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Making Your Own Cottonwood Bud Oil

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Spring time in the Rockies!   What a beautiful time of year!   The grass is beginning to grow, the baby calves are being born and it looks like summer is within sight!

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We recently watched a reality show where the people made their year’s supply of a wonderful salve that they claimed to use on everything from sore muscles to diaper rash.   Also known as balm of gilead, the salve contains a bounty of medicinal properties.   It’s made from cottonwood buds whose resin contains “salicin” – which is the same compound that gives aspirin it’s pain relieving, anti-inflammatory benefits.   Using the balm as an external rub will reduce joint pain (as with arthritis and rheumatism) and will ease sore muscles.

Because cottonwood is high in antioxidants, it is useful for healing the skin, including sunburn.   The buds are also antiseptic and can be added to other oils to prevent rancidity and molding.

Since we live on a creek bottom full of cottonwood trees, my interest was piqued.

The best time to harvest the buds is in late winter to early spring – so I grabbed a plastic bucket and headed for the woods.

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I picked these buds in early February – they were just beginning to swell.   You can see the little drop of resin.

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While most recipes called for placing the buds in olive oil, I did find one recipe that used rendered beef fat.   I have LOTS of that – beautiful grassfed beef fat – rendered and frozen in blocks.   It got my vote!

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I placed the frozen fat in my crock pot and put the temperature on low to let it melt.   After removing the buds from the twigs I had gathered, they were chopped quickly in a blender.

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Then, I combined the melted beef fat with the chopped buds in the crock pot – and gently simmered for about 48 hours.   Upon waking on the second morning, our house had a wonderful, aromatic smell!   The resin from the buds had turned the rendered fat a slightly orange-ish hue.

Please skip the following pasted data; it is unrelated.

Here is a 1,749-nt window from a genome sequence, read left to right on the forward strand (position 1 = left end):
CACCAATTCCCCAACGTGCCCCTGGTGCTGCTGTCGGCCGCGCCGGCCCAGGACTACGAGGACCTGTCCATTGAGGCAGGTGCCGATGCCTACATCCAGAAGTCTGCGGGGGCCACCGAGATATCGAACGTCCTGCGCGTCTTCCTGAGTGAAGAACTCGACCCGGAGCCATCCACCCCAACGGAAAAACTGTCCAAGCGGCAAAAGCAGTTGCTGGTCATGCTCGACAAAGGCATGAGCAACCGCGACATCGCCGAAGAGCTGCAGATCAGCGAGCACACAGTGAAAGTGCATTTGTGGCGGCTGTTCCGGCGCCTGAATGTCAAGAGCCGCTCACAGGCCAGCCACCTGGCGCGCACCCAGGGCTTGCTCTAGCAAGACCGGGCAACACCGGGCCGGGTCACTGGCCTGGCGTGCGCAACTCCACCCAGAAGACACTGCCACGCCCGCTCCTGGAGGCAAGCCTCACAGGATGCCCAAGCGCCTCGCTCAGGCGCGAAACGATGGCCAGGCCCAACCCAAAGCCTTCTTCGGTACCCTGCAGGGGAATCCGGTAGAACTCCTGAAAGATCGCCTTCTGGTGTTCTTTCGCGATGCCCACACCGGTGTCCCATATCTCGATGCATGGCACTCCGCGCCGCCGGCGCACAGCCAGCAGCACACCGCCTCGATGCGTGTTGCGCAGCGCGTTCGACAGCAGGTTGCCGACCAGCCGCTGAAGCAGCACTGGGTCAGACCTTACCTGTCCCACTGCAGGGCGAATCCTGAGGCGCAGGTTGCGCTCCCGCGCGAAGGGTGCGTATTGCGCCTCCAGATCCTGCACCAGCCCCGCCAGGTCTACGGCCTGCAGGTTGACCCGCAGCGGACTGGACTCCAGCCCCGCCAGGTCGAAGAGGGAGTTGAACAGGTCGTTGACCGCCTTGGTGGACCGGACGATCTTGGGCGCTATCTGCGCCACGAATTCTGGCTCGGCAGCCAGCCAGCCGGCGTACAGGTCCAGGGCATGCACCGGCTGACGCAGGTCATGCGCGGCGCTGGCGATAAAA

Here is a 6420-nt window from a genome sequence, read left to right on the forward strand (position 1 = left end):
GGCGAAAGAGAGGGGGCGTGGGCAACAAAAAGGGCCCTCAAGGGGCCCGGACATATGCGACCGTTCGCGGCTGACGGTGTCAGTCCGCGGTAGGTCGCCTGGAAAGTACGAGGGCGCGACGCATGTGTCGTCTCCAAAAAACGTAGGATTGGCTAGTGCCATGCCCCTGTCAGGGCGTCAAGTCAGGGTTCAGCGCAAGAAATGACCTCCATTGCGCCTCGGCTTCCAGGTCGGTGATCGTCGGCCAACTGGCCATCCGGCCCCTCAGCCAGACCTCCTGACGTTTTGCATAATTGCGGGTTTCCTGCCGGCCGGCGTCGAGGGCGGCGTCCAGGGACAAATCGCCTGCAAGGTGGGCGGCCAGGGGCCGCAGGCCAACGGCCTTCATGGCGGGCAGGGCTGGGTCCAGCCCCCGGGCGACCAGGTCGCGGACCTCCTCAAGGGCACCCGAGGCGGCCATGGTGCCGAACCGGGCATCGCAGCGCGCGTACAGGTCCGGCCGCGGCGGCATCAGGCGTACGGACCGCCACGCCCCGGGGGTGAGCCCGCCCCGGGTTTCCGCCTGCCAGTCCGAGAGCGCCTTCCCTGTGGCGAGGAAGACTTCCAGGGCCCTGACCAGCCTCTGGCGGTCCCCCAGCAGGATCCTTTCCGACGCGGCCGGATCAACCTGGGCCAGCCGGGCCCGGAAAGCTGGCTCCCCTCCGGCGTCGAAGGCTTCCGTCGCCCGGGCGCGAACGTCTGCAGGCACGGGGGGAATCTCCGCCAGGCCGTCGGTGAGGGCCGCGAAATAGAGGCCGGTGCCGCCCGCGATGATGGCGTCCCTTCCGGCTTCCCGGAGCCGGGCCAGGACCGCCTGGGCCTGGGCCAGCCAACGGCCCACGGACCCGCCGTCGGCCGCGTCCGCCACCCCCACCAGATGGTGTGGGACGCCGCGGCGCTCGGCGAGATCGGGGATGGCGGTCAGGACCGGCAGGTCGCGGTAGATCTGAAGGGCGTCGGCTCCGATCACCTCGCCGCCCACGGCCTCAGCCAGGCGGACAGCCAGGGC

I strained the mixture through cheesecloth, wringing to extract all of the oil.   At this point, the oil is done – but it is runny (like a baby oil consistency).   I wanted to use it more like a salve, so the oil was then warmed with a small amount of candellila wax to “thicken” it.   Use about 1 ounce of wax to 5 ounces of oil.

It was poured into jars and then cooled, sealing with a canning lid.   Store your salve in a cool, dark place.

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A note of caution – I have read that people who are allergic to aspirin may also be allergic to cottonwood bud oil.   Please check with your doctor before using if this is the case.

This lovely salve has been our “go to” for arthritis pain and sore muscle rubs.   It helped a friend who rubbed it on his elbow afflicted with tendonitis, and it calmed an injection site from a tetanus shot.   I think we will be gathering cottonwood buds for years to come!

White Sauces – Easy (and From Scratch!)

I found a wonderful “comfort food” recipe on Pinterest the other day. It was just perfect to prepare after being out in the cold temperatures – Chicken Cordon Bleu Casserole. It dawned on me, as I was making the dish, that the recipe called for cream of (something or other) soup. I've made my own white sauces for many years. It's easy and you can skip all of the preservatives and chemicals that the canned soups contain.

By simply using three simple ingredients and spending about five minutes of your time, you can create a “cream of” soup (white sauce) for your recipe.

Here's how:

For a cup of white sauce (for creamed and scalloped dishes) simply melt 2 tablespoons of butter in a pan.

 

Blend in 2 tablespoons of flour, cooking over low heat and stirring until the mixture is smooth and bubbly. Remove it from the heat and stir in 1 cup of milk. Heat to boiling, stirring constantly for one minute. Done! Season as you wish with salt and pepper, etc.

Here's that comfort food recipe: Chicken Cordon Bleu Casserole

For two servings, I grilled two chicken breasts and sliced them in serving size pieces in the bottom of an 8 x 8 casserole dish. Then chop some deli-sliced ham and sprinkle over the top of the chicken, followed by thin sliced swiss cheese. Prepare your white sauce (recipe above) and when you bring it to its final boil after adding the milk, ADD a good squeeze of fresh lemon, a dollop of dijon mustard, some salt, smoked paprika and white pepper to the sauce. Stir to incorporate. Pour the sauce over your chicken mixture in the baking dish.

Now, as if this recipe doesn't have enough comfort food calories, you finish the dish with a topping. Melt 1/2 stick of butter in a pan, add 1 cup of Panko crumbs, 1/2 teaspoon of Lawrys seasoning salt and a tablespoon of dried parsley. Combine and sprinkle over the chicken dish.

I baked for 30 minutes until the sauce was bubbly and then stuck the dish under the broiler to finish those Panko breadcrumbs into a golden brown.

Wow – is this good! (certainly not a dinner your waistline or arteries could take on a regular basis, but once in a while was sure delicious!)

Enjoy!